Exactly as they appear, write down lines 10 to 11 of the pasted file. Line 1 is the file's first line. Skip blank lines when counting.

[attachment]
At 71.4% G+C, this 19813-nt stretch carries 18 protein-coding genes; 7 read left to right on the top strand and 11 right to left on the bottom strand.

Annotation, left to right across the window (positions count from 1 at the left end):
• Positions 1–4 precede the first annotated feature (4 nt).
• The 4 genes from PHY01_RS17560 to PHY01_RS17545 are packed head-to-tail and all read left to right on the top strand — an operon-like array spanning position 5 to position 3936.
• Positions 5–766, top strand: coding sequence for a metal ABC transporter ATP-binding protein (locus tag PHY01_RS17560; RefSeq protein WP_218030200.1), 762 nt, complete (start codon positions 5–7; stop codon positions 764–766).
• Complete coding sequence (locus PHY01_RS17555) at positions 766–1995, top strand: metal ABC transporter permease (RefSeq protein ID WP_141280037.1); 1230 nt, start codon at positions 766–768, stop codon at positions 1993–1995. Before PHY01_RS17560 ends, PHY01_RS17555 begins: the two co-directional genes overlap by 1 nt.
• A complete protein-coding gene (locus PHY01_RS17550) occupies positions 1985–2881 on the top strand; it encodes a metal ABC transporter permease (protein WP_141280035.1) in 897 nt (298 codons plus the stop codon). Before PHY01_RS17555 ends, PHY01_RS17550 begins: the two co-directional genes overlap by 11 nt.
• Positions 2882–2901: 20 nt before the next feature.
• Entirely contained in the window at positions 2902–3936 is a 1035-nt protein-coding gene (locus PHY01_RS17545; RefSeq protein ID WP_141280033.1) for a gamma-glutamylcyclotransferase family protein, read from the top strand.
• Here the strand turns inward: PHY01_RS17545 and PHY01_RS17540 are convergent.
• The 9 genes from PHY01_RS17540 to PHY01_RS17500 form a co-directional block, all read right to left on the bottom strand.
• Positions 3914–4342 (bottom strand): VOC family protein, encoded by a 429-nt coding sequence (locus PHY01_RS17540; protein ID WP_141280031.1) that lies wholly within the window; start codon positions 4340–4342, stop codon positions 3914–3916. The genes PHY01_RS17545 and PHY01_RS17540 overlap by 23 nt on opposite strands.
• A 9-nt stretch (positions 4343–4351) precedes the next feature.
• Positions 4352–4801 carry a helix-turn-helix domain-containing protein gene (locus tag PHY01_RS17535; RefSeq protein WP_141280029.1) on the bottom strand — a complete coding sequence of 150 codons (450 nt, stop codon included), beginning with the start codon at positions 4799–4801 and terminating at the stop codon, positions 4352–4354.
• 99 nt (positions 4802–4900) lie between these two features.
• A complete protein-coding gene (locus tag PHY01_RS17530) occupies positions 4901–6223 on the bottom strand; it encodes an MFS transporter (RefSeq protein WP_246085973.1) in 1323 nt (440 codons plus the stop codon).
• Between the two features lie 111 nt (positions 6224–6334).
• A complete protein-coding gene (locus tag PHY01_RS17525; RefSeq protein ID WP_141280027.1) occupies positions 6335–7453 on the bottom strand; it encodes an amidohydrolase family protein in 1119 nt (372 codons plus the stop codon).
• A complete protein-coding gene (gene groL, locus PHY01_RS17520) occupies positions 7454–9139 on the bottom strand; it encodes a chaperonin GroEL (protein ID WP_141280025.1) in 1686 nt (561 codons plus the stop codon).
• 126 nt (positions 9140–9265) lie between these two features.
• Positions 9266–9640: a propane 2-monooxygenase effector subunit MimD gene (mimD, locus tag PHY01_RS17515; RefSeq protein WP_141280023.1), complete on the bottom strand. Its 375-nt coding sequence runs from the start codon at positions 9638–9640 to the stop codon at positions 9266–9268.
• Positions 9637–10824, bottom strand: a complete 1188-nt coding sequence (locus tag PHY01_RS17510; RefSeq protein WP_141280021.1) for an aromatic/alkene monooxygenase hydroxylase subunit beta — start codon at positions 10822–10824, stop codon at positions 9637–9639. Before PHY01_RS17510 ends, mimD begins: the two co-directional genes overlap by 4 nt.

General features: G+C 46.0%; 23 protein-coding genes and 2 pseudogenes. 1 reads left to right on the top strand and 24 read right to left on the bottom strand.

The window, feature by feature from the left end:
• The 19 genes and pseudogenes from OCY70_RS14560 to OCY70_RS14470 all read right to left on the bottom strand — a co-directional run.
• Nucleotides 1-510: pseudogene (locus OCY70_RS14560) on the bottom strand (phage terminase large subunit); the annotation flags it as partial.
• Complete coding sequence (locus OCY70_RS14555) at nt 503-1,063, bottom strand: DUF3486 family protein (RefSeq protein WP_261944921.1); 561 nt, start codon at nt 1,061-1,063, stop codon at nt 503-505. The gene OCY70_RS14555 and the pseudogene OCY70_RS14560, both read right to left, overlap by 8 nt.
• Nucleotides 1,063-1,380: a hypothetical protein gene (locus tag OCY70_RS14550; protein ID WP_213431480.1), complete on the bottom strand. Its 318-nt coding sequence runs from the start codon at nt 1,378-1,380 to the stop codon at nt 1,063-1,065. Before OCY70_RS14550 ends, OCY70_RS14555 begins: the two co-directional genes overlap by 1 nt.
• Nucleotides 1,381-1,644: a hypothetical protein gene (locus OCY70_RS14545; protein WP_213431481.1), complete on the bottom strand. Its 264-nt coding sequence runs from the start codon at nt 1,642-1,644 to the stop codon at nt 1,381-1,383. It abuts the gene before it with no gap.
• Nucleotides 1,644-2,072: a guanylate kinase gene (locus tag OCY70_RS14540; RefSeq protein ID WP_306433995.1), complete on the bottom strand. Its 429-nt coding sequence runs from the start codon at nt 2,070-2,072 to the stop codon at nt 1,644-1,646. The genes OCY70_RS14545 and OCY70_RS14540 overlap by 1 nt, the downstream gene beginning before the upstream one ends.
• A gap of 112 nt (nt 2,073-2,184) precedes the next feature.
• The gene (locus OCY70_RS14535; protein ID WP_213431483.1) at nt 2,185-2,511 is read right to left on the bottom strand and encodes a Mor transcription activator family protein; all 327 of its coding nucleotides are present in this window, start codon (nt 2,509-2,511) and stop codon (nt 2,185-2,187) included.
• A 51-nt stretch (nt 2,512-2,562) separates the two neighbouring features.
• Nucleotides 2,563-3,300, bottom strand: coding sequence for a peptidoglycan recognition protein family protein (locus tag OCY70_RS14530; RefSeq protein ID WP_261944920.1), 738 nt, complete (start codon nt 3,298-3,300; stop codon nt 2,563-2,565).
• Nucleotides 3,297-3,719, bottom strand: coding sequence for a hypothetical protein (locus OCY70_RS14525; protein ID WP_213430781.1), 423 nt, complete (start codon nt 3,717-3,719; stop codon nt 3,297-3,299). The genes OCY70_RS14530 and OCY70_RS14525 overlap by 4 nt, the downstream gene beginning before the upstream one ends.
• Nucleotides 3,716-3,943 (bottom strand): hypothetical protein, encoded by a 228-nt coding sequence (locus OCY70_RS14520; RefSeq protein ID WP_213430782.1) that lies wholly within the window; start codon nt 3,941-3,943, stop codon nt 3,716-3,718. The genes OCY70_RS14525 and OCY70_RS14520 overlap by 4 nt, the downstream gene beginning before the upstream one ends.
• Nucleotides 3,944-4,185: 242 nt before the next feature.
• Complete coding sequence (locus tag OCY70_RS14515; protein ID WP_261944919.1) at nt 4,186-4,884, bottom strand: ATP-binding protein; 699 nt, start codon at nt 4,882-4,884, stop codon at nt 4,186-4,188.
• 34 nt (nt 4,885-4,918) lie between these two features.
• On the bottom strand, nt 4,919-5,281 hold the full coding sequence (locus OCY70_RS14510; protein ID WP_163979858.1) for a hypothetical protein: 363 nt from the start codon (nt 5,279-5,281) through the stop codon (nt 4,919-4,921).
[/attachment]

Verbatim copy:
• Here the strand turns inward: PHY01_RS17545 and PHY01_RS17540 are convergent.
• The 9 genes from PHY01_RS17540 to PHY01_RS17500 form a co-directional block, all read right to left on the bottom strand.